Intelligence Squared U.S. Debate: Do Liberals Stifle Intellectual Diversity on the College Campus? Nicholas Kristof, The New York Times.
(the transcript can be found here)
The rights of journalists and citizen journalists in covering campus events and protests
“College campuses are alive with activism. Recent weeks have seen students assemble on quads and in academic buildings to condemn racism, debate free-expression principles, make demands of administrators—and, in many cases, try to place restrictions on journalists trying to document these protests, or turn them away entirely.”
Examining a journalist’s right of access to college and university campuses, Columbia Journalism Review
“I am a person of color and a Muslim. That’s a double whammy when it comes to representation in the media. But before becoming an assistant professor of journalism, I was a full-time journalist for 15 years. I traveled the globe and have seen first-hand how the same story can be shifted to fit corporate agendas and personal biases. I have seen how reporters of color can be steamrolled in a newsroom. I teach my journalism students about it in class. I warn against the dangers of it and how they can fight it. But I also recognize that the rights of the press have to be protected.”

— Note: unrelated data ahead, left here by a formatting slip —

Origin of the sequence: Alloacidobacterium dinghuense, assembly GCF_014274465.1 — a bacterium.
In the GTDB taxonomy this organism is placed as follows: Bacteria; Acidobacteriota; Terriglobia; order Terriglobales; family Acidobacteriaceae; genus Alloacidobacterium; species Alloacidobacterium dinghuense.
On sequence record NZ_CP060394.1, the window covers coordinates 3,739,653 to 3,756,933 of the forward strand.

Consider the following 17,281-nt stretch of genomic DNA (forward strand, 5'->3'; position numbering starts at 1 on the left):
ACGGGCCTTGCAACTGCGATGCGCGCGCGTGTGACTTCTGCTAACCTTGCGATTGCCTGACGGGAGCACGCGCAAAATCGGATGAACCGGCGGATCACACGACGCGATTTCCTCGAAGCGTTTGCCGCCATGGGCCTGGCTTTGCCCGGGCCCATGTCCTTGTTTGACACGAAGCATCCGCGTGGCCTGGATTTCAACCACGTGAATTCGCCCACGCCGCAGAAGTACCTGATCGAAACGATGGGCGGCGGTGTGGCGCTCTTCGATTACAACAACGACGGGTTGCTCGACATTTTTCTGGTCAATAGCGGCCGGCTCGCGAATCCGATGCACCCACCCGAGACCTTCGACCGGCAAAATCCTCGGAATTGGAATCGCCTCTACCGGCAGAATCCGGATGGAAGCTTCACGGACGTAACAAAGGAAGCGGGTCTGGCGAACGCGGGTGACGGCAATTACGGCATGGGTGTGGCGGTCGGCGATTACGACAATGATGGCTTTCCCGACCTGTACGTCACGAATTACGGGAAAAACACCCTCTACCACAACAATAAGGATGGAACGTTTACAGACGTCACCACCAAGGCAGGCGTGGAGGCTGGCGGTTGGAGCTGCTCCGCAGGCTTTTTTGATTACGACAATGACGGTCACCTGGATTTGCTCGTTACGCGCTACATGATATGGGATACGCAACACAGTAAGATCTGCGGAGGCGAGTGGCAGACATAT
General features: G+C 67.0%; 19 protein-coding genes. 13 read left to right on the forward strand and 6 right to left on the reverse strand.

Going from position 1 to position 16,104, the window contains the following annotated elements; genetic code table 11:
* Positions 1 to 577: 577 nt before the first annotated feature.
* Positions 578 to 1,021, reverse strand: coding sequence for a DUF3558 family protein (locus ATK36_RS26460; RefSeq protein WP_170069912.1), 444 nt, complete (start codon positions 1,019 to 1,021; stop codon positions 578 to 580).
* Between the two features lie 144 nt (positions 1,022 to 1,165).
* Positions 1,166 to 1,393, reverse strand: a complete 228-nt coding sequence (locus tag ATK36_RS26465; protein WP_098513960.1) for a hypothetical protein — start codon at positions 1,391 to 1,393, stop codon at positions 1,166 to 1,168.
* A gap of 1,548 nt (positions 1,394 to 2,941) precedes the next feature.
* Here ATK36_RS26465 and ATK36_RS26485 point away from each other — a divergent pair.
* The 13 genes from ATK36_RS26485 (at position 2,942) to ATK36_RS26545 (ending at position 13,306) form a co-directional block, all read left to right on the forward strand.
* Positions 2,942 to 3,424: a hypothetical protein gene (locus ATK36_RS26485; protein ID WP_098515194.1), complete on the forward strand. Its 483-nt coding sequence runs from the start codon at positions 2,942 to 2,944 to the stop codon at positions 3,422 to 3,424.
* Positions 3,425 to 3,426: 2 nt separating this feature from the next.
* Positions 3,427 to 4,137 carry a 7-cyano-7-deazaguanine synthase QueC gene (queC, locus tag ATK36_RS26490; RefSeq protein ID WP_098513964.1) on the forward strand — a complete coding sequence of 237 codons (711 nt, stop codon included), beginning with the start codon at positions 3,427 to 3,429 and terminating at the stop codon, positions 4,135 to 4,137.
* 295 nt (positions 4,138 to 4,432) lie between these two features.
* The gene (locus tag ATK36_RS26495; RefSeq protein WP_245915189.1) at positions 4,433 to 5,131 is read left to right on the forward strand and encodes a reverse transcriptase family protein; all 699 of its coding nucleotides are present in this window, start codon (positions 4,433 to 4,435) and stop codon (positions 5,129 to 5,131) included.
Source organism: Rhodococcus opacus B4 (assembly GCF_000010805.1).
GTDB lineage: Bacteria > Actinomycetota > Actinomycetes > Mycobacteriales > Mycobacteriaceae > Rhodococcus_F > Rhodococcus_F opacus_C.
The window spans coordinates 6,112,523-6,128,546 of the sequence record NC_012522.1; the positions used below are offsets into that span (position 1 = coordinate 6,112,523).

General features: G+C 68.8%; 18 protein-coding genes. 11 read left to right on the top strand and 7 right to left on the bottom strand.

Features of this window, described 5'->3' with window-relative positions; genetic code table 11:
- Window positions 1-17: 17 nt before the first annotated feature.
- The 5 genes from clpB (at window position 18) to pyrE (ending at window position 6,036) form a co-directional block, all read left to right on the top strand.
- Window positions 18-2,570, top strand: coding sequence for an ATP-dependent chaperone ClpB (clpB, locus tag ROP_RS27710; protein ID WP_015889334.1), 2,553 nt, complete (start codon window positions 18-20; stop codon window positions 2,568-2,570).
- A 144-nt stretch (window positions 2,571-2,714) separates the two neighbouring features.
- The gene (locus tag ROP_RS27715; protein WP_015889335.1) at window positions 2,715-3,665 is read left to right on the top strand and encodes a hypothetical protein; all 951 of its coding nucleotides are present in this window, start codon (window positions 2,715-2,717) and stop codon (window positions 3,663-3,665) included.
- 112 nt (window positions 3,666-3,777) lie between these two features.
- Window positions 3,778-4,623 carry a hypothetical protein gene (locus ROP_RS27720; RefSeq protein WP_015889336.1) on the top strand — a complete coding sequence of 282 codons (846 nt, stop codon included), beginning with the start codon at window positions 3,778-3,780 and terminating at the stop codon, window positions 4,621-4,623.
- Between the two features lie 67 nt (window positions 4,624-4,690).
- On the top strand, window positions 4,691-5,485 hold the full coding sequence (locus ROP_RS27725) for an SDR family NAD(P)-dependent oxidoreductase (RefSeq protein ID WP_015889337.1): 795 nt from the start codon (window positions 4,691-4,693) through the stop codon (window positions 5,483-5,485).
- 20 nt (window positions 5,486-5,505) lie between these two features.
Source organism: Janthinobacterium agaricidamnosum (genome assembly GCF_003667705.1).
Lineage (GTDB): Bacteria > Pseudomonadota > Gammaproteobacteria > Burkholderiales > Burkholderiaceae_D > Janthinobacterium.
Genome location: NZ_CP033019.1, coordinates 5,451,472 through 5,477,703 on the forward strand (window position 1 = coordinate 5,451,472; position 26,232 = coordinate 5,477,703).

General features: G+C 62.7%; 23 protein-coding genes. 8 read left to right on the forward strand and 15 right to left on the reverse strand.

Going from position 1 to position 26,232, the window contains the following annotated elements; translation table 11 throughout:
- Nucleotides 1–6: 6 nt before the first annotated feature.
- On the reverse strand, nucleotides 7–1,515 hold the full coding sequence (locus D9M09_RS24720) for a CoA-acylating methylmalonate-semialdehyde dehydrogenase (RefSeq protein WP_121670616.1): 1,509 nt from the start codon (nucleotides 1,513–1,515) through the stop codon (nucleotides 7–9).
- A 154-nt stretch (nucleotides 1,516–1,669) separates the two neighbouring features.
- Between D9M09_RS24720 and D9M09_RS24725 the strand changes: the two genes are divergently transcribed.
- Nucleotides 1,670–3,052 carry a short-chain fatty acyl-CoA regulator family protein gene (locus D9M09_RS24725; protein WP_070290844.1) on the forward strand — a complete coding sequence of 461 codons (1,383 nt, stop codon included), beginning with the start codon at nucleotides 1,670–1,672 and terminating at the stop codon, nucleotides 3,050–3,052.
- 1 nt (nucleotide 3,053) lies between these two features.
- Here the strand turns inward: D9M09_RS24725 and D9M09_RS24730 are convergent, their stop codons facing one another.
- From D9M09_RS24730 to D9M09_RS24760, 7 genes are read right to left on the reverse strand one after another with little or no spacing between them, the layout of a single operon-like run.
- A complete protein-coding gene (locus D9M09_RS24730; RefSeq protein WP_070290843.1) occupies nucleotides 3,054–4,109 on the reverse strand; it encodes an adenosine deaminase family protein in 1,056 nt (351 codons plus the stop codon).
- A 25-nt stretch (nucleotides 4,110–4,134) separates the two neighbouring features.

The Fallacy of “Safe Spaces” on College Campuses, MediaShift
At SUNY New Paltz:
“The abrupt cancellation of a debate featuring speakers with opposing views has spurred campus-wide discussion on the issue of political correctness.”
Abrupt Debate Cancellation Sparks Discussion Across Campus, The New Paltz Oracle
“A day after canceling a debate featuring a man branded as anti-gay by a hate group watchdog, SUNY New Paltz is now looking to hold the event after all to show its commitment to free speech.”
After cancelling debate, SUNY New Paltz looks to reschedule event, Times Herald-Record